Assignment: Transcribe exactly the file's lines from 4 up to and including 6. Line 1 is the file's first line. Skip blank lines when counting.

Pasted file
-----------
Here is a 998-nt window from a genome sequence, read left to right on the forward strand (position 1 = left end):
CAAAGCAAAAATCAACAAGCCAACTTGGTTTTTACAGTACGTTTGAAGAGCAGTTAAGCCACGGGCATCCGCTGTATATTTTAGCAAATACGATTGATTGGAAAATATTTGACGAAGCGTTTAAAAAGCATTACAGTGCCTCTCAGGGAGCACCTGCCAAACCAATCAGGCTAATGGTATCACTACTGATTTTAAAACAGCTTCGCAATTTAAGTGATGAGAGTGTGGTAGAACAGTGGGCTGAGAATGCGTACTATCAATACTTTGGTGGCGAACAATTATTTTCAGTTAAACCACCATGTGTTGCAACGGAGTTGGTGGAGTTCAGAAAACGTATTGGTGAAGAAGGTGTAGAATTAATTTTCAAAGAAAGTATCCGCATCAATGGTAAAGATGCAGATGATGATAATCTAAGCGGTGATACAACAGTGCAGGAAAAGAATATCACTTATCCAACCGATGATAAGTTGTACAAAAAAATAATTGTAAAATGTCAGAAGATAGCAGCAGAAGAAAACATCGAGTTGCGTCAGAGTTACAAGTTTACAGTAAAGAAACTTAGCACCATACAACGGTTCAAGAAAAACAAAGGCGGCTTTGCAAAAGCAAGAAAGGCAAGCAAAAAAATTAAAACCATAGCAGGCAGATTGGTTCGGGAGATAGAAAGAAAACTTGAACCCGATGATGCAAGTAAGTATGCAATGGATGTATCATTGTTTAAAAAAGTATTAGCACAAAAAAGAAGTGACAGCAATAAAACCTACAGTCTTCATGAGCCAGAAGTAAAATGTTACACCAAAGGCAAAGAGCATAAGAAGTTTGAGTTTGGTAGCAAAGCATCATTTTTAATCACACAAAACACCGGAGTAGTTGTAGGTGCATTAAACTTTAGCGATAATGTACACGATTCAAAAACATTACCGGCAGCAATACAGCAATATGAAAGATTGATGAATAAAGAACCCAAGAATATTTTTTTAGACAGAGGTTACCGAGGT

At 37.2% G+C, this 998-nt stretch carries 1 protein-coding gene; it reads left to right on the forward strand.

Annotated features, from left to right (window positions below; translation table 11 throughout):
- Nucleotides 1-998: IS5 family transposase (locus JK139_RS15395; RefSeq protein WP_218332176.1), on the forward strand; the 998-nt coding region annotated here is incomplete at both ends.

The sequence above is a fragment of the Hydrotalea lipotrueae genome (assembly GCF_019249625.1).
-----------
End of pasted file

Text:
Annotated features, from left to right (window positions below; translation table 11 throughout):
- Nucleotides 1-998: IS5 family transposase (locus JK139_RS15395; RefSeq protein WP_218332176.1), on the forward strand; the 998-nt coding region annotated here is incomplete at both ends.

The sequence above is a fragment of the Hydrotalea lipotrueae genome (assembly GCF_019249625.1).